The end of December is usually cold (often freezing cold) in Bulgaria, so pack a warm coat and boots. If you want to spend the evening at a club or restaurant, you should make a reservation way ahead of time, sometimes a month or more. The same goes for booking a hotel or an Airbnb, especially in big cities like Sofia or Plovdiv. Restaurants and clubs usually have a set menu (or several from which you can choose), as well as entertainment for guests like live music, comedy shows, or DJs included in the fixed price. Always ask what is not included, since alcohol is often not part of the fixed price and can make a big difference in the bill.
In most big cities (Sofia, Plovdiv, Varna, Burgas), free open-air celebrations are held on the main squares. These are organized by the local municipalities and usually involve Bulgarian music stars and folk orchestras that will introduce you to the local culture. In spite of the cold, hundreds of Bulgarians choose to welcome the New Year in these city squares and the atmosphere is light and joyous.
Shortly before midnight, the Bulgarian National Television broadcasts the speech of the President. For people celebrating at home and outdoors, this is a sign to get ready to pop the champagne and get ready for the strikes of the clock. Right after midnight, everyone listens to the national anthem of Bulgaria and then dances Dunavsko horo – a traditional folk dance performed to the music of composer Diko Iliev. You can prepare by learning the steps of the dance, although no one will mind if you join the row of dancing people and learn the steps on the spot.
Big supermarkets and most shops remain open until quite late on December 31 (the day is an official working day), so you can buy food and drinks even at the last minute. At the squares, where open-air celebrations are held, there are always food and alcohol stands. January 1 is an official holiday, which means very few shops and supermarkets are open, so it is a good idea to stock up on supplies the previous day. Some cafes and restaurants may open at noon or in the late afternoon, but you should ask in advance to be sure.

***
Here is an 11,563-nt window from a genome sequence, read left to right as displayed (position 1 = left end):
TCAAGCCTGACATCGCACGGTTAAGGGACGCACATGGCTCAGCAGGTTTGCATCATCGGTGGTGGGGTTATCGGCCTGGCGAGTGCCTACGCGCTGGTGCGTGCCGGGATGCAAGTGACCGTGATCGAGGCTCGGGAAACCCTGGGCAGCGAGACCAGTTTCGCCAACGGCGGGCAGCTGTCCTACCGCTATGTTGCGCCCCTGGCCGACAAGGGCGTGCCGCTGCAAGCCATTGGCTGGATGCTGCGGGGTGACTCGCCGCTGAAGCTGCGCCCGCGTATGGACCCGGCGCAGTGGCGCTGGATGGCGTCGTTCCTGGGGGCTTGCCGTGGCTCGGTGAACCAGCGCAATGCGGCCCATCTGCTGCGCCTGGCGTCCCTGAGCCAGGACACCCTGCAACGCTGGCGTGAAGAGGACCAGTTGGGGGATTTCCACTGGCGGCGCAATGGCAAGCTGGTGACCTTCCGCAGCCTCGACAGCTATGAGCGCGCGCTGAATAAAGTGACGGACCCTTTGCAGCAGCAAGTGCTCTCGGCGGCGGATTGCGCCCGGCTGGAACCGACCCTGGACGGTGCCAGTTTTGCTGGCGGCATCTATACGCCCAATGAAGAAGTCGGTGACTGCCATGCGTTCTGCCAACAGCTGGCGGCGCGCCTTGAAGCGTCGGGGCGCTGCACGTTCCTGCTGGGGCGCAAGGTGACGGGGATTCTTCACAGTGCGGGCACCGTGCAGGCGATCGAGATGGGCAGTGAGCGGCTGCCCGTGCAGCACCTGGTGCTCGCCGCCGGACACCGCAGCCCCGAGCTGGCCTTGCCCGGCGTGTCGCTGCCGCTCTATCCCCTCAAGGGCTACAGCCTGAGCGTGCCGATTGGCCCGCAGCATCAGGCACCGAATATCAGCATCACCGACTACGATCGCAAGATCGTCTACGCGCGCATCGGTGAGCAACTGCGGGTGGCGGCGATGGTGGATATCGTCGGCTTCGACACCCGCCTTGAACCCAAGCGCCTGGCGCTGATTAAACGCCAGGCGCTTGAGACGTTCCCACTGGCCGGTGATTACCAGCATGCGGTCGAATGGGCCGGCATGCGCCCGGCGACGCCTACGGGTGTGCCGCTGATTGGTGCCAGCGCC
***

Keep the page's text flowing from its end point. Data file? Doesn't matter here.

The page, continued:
There is a major New Year’s Eve Bulgarian activity that is hard to explain until you see it. Piratki are small-scale fireworks that look like cigarettes, and although they only make a loud noise when they explode, they can still tear your finger off or deafen you if they explode close to you. Piratki are literally thrown everywhere from balconies and passers-by and become more prevalent with every hour leading up to midnight. In spite of the great number of accidents with piratki every year and their ban in some cities, they are still a major problem. Take caution when walking the streets before midnight.
The other things you should consider are more obvious: keep an eye out for excessively drunk people, and bring layers of warm clothes if you plan to celebrate in the open air.